Canadian government says pope’s apology to Indigenous peoples is insufficient

Canadian government says pope’s apology to Indigenous peoples is insufficient

The Canadian government made it clear on Wednesday that Pope Francis’ apology to Indigenous peoples for wrongdoing in the nation’s residential schools sponsored by the church was insufficient, indicating that the process of resolving the contentious past is still very much ongoing.

During the second leg of Francis’ week-long visit to Canada, the official government response came as Francis landed in Quebec City for meetings with Prime Minister Justin Trudeau and Governor General Mary Simon at her Quebec residence, the hilltop Citadelle citadel.

The government’s concerns mirror those of some survivors and focus on Francis’ failure to mention the sexual abuse of Indigenous children that occurred in schools, as well as his initial hesitation to hold the Catholic Church accountable.

Francis has declared that he is on a “penitential pilgrimage” to atone for the church’s involvement in the residential school system, which saw generations of Indigenous children forcibly removed from their homes and compelled to attend boarding schools run by the church and supported by the government in an effort to assimilate them into Christian Canadian society. According to the Canadian government, physical and sexual abuse was commonplace at the schools, and children were frequently punished for using their native languages.

On Monday, Francis expressed regret for the “evil” actions of church employees who worked in schools and the “catastrophic” impact the educational system had on Indigenous families. In a speech to government officials on Wednesday, Francis offered a fresh apology and called the educational system “deplorable.”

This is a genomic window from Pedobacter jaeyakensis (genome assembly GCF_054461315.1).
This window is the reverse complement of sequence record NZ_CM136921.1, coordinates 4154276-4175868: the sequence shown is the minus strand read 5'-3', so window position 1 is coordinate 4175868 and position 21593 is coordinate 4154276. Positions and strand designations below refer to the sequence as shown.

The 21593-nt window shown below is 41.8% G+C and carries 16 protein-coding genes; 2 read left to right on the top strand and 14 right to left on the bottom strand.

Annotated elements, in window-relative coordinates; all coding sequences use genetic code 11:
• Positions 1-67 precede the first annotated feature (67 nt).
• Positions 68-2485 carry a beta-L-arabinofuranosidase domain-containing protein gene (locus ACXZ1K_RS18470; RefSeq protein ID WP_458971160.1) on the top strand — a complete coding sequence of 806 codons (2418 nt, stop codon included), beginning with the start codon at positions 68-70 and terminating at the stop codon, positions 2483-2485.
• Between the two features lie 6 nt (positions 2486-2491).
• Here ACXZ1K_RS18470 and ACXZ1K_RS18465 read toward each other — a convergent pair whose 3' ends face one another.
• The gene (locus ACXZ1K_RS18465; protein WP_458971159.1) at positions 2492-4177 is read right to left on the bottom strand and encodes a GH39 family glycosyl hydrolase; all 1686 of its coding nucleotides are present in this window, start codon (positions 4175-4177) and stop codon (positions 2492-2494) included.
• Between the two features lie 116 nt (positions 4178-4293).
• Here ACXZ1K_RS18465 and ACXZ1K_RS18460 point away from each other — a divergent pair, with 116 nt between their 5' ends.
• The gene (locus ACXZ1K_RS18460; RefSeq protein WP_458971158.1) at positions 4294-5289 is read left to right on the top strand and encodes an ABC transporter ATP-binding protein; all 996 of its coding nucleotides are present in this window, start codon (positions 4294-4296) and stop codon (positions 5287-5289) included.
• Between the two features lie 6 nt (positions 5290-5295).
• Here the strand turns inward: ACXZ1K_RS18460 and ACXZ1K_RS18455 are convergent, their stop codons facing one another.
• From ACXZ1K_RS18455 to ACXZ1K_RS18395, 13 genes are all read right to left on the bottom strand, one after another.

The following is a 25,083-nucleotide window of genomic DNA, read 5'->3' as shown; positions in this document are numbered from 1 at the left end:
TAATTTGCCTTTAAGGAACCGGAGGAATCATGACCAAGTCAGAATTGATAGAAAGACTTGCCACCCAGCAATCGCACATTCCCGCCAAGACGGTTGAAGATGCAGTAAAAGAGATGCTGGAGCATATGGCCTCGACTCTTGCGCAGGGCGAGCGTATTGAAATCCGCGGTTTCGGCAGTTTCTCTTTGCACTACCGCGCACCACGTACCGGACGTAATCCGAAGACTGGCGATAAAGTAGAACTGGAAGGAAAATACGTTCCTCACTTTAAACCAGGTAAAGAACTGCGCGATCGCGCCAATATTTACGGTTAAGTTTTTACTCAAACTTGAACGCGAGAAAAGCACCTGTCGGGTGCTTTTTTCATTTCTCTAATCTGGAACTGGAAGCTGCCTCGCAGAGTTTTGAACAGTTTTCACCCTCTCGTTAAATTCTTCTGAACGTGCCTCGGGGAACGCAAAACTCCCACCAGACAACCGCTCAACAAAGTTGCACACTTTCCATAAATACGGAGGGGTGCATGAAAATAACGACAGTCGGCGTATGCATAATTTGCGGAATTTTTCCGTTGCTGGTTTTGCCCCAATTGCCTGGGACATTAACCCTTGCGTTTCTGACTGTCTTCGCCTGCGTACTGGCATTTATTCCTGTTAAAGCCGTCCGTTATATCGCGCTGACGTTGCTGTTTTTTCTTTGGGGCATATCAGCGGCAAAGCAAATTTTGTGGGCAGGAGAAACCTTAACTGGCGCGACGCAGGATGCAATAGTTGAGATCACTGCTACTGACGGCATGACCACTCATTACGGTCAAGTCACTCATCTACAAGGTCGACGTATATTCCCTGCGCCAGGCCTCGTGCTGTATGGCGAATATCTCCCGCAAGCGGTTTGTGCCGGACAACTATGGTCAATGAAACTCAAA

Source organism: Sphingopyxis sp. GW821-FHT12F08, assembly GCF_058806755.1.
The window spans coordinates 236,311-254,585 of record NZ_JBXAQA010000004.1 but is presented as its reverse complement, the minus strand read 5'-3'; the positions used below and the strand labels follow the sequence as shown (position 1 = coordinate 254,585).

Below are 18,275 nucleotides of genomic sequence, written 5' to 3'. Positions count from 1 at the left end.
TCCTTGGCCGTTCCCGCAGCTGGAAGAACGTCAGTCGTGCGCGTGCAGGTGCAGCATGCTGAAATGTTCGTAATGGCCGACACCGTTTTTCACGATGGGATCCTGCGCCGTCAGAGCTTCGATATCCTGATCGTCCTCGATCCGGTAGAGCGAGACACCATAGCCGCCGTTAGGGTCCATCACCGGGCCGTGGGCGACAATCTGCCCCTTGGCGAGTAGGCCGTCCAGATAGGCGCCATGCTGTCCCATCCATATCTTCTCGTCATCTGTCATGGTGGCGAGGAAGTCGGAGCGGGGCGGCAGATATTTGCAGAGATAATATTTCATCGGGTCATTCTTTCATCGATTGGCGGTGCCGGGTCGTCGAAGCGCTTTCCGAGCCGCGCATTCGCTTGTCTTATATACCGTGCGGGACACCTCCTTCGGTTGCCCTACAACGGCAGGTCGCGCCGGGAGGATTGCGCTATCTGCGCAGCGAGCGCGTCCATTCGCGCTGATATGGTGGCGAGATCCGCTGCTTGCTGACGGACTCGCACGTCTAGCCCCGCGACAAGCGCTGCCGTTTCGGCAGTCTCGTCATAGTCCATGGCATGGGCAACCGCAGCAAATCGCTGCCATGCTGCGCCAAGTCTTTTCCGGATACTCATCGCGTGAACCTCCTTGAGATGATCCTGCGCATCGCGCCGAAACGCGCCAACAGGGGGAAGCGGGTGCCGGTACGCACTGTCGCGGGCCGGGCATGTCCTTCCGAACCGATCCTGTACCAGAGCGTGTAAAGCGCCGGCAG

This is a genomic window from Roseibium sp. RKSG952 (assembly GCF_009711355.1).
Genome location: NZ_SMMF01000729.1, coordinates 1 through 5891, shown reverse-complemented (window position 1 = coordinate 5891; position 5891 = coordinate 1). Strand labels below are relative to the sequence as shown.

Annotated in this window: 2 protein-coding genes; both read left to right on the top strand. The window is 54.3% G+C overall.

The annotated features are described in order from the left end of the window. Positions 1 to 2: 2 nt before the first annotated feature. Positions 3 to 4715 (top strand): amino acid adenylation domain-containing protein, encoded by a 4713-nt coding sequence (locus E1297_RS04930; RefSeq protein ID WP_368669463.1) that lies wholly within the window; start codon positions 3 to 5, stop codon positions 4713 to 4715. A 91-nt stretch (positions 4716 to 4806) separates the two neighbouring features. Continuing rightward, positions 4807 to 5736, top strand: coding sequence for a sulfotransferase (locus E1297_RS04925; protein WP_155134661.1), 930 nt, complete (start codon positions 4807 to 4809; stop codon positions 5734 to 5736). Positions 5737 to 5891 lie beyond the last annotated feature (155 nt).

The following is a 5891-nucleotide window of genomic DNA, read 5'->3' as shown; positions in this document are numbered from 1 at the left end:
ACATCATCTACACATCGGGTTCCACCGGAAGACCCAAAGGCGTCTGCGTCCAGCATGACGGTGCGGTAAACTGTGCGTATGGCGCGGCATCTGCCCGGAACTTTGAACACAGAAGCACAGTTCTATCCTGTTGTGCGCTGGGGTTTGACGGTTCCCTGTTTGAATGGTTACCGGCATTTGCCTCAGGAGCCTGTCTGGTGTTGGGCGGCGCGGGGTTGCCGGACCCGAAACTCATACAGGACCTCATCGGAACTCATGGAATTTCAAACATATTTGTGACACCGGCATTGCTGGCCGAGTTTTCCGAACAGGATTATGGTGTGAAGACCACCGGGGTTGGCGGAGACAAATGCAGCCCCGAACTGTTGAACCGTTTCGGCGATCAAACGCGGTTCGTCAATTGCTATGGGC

Francis stated that as part of an assimilation and enfranchisement programme, the educational system was “promoted by the governmental authorities at the time.” To the criticism, he responded by saying that “local Catholic institutions had a part” in putting that policy into effect.

Indigenous peoples have long demanded that the pope take responsibility for institutionalising the Catholic Church’s support of the assimilation policy and the papacy’s justification of European colonial expansion in the 15th century as a means of advancing Christianity, as well as for the abuses committed by specific Catholic priests and religious orders.

From the 19th century until the 1970s, more than 150,000 Native children in Canada were removed from their homes and enrolled in schools in an effort to shield them from the influence of their family and culture.

Trudeau believed that the Catholic Church as a whole carried responsibility and needed to do more to make amends. Trudeau is a devout Catholic whose father, Pierre Trudeau, served as prime minister while the last residential schools were in operation.

Speaking before Francis, he said that although Canada’s Truth and Reconciliation Commission had called for a papal apology to be made on Canadian soil in 2015, Francis’ visit “would not have been possible without the courage and perseverance” of First Nations, Inuit, and Metis survivors who travelled to the Vatican last spring to press their case for an apology.

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